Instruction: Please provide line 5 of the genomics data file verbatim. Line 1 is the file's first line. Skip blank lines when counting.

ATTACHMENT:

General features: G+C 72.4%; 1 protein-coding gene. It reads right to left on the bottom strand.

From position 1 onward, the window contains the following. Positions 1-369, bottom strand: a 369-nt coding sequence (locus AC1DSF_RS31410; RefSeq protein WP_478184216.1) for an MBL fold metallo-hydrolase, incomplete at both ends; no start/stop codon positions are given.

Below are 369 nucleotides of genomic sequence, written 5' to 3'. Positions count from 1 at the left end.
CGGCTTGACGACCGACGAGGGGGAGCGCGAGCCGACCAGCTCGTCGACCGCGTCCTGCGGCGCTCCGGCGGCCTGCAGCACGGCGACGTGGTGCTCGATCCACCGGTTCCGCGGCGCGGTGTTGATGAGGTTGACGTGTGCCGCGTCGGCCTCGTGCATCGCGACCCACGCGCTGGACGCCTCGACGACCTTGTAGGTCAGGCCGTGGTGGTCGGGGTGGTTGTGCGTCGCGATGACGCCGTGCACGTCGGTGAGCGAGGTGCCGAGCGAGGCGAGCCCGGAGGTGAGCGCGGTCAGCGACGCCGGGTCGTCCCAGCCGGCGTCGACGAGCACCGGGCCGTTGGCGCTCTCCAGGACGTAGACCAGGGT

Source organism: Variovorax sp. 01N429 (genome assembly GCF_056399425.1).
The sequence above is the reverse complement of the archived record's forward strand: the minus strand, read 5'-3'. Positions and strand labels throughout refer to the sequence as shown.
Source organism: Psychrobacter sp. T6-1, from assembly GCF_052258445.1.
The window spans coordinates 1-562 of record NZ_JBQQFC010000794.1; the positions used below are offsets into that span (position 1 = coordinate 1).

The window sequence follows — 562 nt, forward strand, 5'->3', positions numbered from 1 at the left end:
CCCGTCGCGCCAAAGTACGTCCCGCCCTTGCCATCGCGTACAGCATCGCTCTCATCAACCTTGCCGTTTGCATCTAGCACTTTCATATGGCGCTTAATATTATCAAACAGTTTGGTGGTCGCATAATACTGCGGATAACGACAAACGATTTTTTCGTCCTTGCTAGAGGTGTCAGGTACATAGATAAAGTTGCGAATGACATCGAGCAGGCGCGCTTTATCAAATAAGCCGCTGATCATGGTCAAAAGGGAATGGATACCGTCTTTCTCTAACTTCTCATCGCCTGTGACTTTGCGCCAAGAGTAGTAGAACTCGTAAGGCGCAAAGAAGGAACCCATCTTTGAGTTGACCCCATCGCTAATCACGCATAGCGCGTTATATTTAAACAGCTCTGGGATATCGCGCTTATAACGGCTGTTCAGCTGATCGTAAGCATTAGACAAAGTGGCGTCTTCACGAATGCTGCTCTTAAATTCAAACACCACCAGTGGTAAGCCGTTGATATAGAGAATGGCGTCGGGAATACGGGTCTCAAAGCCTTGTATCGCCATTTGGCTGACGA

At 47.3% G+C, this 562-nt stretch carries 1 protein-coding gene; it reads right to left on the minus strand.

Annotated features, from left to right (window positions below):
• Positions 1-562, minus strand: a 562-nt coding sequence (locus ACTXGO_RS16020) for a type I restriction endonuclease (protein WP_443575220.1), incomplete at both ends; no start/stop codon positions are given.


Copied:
Source organism: Variovorax sp. 01N429 (genome assembly GCF_056399425.1).